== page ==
1 or an
a at the end of it to create the new ID.
After having a tree like that, the idea is that notes can be interconnected in any way that seems fit, if the contents of the note are generally relevant to the other note. This results in the diagram below that still has the general structure of the tree but also contains interconnections to other notes that might be in a completely different topic but might still be generally relevant.
This allows for notes to be written anywhere that makes sense, but still connect to other areas in the notes that also might be relevant, thereby creating a network of relevant notes that might connect these topics in different ways. This means that it is easy to jump around from topic to topic by following relevant notes around, adding more links if these come up and making them permanent by adding them to the right notes. The hope is that this eventually leads to a second brain where all the links between topics and notes are permanently there. This leads to it being possible to browse the brain explicitly and observe the connections that were made that may have been forgotten and therefore lead to new discoveries.
Inserting new notes
There are several possible notes that can be inserted into the Zettelkasten, but the need for them should arise naturally and one therefore doesn’t have to think about the separate types of notes directly. In addition to the following types of notes, Luhmann also had a separate box for references and notes about those references, however, these are not added to the Zettelkasten in my case because I felt like using tools specifically to keep track of references is a better system for me. This is mentioned further in the keeping track of references section.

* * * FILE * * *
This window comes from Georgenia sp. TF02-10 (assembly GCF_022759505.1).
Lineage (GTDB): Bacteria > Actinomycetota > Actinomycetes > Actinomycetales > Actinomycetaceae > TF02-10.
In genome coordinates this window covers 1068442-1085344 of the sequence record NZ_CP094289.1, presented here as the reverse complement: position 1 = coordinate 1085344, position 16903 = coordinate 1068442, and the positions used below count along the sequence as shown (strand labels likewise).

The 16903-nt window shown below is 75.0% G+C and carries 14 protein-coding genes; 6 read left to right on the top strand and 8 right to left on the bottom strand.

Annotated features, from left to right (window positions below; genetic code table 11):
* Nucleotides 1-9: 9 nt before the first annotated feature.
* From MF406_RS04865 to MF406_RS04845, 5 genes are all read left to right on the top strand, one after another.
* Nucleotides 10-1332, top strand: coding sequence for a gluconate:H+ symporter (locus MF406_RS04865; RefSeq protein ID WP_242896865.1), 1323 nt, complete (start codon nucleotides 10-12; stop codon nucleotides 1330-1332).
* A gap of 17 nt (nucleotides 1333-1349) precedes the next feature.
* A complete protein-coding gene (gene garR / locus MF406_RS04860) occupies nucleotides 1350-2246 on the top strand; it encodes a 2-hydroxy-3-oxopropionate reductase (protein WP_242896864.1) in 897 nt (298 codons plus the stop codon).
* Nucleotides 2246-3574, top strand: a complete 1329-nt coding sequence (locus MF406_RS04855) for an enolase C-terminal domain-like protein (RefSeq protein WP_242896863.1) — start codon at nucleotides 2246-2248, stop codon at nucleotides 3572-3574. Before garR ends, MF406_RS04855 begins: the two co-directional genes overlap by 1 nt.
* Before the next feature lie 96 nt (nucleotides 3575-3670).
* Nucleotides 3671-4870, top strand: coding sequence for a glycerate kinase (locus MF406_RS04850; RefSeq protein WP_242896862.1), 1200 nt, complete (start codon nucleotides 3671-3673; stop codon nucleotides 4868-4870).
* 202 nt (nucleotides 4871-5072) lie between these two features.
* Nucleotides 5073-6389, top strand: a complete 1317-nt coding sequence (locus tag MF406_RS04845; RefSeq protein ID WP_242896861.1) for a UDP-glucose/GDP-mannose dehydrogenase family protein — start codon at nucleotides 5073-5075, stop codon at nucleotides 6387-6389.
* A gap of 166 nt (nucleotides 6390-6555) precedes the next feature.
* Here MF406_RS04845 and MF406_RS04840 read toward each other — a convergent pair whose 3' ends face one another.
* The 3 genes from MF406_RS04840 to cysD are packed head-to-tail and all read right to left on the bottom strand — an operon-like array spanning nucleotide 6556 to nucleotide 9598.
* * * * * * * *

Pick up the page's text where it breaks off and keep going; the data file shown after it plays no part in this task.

Inserting new notes into the Zettelkasten can be done for any new piece of information one wants to permanently add to the tree of notes and therefore the network of notes. These are therefore called “permanent notes,” however, these are not the only notes that may appear in the network. The most important thing to take into consideration is that “permanent notes” should be completely in your own words, and express an idea that also links to other parts in the network. At the start it may be necessary to create a few topics that these notes fit into, however, eventually one should be able to find notes that are similar enough which this new note should follow.
Apart from that, there can also be “index notes,” which try to give some structure to a subsection that may have gotten lost with all of the branches that may have been added. In addition to that, these may tie in other notes from other topics as well that relate to that topic. These can therefore just be added whenever you feel like there are too many notes for a subtopic and cannot keep track of all the possible links.
Keeping track of references
Luhmann kept track of references by inserting them into their own box in a linear structure and then referring to them by ID whenever they needed to be cited. These are often called “bibliographical notes.” In addition to that, notes that were not permanent and more relevant to a specific paper or book were also added separately to the other notes and were called “literature notes,” as these often contained summaries of the papers or books that were cited. Even though these were written in his own words, they only really were relevant to the paper itself as temporary notes, which could eventually be added as “permanent notes” into the Zettelkasten and linked to other notes when a narrative developed that did link this piece of knowledge to other notes.